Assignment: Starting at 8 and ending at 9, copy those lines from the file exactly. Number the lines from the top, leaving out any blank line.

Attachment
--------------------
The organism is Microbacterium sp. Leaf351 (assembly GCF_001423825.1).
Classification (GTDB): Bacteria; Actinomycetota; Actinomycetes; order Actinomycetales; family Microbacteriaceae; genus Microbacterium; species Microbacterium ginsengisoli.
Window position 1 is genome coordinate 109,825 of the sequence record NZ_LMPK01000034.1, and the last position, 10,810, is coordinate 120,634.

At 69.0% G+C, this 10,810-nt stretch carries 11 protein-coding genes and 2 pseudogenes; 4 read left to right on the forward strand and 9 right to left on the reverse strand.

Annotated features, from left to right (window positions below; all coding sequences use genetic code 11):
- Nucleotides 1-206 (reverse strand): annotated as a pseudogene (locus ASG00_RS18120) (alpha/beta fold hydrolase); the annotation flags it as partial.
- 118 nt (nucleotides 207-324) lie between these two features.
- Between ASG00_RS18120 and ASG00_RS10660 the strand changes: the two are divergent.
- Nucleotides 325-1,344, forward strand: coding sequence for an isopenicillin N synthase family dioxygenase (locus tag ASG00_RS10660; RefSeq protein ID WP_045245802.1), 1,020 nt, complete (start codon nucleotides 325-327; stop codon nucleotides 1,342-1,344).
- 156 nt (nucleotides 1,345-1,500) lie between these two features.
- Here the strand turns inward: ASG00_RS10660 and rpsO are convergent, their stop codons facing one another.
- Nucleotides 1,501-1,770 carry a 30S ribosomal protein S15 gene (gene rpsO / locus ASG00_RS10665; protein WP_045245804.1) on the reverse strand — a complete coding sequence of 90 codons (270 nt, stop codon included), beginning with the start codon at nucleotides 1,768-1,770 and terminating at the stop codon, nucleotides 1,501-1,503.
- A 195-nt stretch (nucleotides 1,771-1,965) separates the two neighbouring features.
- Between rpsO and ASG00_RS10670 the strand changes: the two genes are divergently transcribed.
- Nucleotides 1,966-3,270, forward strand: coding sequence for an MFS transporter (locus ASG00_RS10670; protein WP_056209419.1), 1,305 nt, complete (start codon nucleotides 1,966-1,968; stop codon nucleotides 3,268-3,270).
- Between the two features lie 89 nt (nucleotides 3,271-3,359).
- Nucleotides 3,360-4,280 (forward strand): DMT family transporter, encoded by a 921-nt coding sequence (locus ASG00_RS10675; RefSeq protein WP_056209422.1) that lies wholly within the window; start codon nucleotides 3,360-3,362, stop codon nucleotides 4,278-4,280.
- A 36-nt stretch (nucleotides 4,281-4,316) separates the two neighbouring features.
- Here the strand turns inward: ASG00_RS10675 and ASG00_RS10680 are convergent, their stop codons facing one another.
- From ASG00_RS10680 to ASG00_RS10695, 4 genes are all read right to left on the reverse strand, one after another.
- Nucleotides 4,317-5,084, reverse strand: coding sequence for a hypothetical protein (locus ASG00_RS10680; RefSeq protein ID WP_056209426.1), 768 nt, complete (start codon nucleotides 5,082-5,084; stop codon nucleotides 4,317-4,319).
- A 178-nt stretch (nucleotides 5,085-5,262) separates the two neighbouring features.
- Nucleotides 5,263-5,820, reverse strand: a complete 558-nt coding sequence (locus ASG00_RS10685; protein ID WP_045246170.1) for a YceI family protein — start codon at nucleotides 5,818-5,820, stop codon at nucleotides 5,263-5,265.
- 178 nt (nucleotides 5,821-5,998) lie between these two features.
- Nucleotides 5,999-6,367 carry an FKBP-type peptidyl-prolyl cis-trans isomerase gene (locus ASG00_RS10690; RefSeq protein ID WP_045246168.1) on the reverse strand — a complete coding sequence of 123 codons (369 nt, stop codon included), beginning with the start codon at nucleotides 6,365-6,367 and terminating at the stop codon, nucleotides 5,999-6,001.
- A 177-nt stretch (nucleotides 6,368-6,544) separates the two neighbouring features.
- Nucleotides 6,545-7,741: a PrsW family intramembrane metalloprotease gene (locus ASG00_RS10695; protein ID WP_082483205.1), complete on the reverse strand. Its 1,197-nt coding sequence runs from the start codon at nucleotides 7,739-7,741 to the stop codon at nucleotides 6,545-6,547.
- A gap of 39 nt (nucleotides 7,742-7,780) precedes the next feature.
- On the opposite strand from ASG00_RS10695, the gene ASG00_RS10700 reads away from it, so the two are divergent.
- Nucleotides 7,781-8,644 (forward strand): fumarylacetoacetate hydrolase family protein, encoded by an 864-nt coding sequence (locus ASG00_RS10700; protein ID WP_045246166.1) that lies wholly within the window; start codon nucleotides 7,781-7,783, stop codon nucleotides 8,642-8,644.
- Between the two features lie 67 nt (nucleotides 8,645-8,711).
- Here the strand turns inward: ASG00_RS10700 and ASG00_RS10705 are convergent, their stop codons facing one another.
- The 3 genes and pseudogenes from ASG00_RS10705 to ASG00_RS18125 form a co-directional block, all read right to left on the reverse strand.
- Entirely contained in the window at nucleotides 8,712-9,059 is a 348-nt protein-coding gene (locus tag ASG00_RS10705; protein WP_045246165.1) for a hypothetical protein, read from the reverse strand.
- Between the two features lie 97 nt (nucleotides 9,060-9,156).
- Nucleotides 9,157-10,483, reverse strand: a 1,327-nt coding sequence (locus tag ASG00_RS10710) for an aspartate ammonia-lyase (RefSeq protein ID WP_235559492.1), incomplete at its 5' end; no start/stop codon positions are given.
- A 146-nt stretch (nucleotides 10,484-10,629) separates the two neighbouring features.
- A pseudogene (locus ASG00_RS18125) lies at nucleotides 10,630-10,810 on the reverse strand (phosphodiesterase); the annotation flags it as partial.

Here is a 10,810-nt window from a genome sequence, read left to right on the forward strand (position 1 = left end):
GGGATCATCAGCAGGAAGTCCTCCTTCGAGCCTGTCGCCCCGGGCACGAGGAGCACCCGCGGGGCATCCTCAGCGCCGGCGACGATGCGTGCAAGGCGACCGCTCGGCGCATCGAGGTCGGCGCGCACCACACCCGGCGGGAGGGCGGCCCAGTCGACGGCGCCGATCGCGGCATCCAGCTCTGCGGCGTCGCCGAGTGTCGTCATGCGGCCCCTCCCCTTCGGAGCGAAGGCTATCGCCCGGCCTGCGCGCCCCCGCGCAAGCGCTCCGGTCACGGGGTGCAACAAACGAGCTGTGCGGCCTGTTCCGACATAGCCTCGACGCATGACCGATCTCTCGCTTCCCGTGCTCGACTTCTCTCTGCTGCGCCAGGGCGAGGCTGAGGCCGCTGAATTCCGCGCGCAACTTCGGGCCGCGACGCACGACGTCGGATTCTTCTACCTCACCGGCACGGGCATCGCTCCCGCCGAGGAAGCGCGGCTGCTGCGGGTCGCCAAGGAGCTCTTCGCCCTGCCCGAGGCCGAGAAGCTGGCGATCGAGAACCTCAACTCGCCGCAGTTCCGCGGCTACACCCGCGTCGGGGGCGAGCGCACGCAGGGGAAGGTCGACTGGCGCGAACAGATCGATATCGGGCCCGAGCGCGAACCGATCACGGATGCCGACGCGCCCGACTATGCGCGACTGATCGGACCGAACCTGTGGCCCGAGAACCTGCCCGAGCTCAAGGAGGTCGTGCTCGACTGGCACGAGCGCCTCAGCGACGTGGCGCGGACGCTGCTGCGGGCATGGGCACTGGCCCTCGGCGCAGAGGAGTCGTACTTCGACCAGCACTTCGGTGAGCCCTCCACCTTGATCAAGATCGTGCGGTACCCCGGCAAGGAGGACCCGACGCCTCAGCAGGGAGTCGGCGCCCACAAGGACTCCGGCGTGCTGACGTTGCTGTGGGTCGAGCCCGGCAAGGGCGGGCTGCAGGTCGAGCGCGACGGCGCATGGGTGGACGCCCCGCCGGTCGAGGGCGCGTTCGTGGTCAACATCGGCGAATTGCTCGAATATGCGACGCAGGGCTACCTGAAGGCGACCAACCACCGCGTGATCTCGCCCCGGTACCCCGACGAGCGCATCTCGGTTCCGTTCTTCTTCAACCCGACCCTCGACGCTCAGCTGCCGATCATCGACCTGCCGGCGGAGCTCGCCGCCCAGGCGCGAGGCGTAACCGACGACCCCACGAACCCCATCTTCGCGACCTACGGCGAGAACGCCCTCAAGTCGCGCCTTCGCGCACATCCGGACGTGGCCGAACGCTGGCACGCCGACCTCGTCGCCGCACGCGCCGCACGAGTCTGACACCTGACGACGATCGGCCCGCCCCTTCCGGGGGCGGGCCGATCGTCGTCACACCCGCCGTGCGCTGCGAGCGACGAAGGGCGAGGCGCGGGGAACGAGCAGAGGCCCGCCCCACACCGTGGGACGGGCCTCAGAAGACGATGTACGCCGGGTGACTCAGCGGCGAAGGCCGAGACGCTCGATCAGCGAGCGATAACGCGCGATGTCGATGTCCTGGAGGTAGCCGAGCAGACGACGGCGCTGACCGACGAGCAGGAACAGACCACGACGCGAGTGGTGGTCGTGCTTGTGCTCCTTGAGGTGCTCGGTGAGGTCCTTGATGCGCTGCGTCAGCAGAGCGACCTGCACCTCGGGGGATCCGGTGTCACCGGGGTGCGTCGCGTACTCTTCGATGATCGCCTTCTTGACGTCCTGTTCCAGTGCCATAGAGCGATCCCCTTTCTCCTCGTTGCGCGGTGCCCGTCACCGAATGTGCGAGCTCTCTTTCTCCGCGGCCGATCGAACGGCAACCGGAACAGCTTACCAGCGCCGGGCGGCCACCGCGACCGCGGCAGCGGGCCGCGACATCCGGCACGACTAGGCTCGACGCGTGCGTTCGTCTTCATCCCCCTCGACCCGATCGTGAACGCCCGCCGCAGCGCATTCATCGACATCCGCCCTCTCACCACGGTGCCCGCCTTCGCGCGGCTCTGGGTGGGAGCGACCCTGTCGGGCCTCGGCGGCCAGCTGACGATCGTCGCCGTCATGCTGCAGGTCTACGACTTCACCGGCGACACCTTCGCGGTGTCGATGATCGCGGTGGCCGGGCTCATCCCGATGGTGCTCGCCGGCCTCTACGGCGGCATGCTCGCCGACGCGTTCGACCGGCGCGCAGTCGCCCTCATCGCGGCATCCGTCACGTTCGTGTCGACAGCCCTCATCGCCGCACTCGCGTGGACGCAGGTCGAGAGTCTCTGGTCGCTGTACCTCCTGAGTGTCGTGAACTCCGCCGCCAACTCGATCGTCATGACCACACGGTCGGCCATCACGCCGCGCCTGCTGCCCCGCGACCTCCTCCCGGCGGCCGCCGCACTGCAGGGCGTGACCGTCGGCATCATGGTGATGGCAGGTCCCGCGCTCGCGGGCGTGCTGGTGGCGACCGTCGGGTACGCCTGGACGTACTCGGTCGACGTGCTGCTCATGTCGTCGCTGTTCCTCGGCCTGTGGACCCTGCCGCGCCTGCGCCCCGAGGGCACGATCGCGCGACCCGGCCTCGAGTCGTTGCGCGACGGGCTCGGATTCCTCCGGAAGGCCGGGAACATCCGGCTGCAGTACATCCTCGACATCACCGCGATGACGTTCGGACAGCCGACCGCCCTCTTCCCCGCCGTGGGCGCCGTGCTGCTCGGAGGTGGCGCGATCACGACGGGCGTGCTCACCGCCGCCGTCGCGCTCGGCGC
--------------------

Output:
- Between ASG00_RS18120 and ASG00_RS10660 the strand changes: the two are divergent.
- Nucleotides 325-1,344, forward strand: coding sequence for an isopenicillin N synthase family dioxygenase (locus tag ASG00_RS10660; RefSeq protein ID WP_045245802.1), 1,020 nt, complete (start codon nucleotides 325-327; stop codon nucleotides 1,342-1,344).